10. Plug in the USB and power cable and turned it ON. (Yes the lights will still flash)
  11. Download and install the SSC Service Utility for Epson Stylus Printers.
  12. Select your printer and model number (There is no Stylus C42 UX, so select Stylus C4x), then close the window.
  13. If it asks if you replaced with the pads; say “YES”. Then close the window.
  14. You will see a SSC Service Utilitiy icon (it looks like a printer) in the system tray (next to your click), and LEFT click.
  15. A menu will appear, from here you can click on “Protection counter” (its a red cross), then “reset protection counter”.
  16. Turn the printer power OFF, wait 10 seconds and then turn it back ON.


Additional troubleshooting…

If you have problems with paper feed, take it apart again, check everything is in place correctly, push things together tightly, and put it together again.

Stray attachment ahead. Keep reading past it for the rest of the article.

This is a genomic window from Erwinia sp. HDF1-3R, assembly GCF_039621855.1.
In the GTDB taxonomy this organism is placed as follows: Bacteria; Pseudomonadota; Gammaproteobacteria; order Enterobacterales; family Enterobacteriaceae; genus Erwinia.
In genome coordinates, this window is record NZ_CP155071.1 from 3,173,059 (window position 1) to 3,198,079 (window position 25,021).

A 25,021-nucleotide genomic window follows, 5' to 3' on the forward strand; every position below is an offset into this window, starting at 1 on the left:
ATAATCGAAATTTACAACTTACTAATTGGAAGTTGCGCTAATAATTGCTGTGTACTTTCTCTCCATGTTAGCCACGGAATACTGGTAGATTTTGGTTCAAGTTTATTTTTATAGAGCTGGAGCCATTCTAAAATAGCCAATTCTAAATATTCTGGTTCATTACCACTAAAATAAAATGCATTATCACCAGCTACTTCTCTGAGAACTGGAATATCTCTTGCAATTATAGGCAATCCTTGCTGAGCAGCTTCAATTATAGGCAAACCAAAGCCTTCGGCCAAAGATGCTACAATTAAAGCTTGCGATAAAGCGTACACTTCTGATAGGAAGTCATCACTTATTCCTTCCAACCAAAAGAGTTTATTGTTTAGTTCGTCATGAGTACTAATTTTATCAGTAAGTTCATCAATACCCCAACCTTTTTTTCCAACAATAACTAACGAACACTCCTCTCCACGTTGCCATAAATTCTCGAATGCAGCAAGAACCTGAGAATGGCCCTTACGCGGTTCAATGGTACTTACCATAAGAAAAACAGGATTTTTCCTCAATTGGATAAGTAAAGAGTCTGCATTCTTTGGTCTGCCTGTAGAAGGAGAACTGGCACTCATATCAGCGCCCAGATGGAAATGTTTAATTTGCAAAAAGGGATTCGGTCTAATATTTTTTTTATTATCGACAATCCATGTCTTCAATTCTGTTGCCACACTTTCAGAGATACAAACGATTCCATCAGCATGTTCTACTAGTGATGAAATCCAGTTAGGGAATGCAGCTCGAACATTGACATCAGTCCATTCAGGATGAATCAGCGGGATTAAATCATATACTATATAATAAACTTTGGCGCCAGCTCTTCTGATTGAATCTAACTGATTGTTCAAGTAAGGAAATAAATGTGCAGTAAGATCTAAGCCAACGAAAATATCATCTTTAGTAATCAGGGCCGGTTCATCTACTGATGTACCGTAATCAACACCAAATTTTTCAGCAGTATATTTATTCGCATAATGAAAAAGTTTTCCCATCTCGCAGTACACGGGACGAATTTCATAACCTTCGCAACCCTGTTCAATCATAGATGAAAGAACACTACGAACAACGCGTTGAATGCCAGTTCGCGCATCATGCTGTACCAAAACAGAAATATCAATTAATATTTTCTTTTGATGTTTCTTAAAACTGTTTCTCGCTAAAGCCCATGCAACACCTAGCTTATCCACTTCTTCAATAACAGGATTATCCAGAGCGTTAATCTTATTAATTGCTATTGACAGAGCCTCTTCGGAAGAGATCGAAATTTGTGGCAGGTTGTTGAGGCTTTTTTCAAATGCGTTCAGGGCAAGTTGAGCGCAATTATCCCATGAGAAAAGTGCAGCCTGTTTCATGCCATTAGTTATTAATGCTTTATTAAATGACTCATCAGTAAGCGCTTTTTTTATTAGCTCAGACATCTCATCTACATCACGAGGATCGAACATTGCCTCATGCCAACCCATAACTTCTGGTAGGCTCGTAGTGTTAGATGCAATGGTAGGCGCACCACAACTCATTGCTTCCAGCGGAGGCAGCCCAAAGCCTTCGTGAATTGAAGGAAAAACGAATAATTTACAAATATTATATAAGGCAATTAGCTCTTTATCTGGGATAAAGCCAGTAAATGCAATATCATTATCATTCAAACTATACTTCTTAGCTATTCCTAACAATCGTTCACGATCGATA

If you have trouble with print quality, open the lid, clean any ink residue, use the SSC Service Utilitiy to clean the heads.

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Safely Remove Hardware Icon

Here’s a quick guide on what to do if your “Safely remove hardware” icon has disappeared from your system tray.

This is a troublesome issue as it means that you cannot stop your USB devices therefore meaning you could cause corruption on your USB device.

How to always bring up the dialog (without the icon)

  1. Go to Start -> Run,
  2. Enter: %windir%\system32\RUNDLL32 shell32.dll,Control_RunDLL hotplug.dll
  3. The “Safely remove hardware” dialog windows should appear.

How to control the “Safley remove hardware” icon behavior

  1. Right-Click on the Task Bar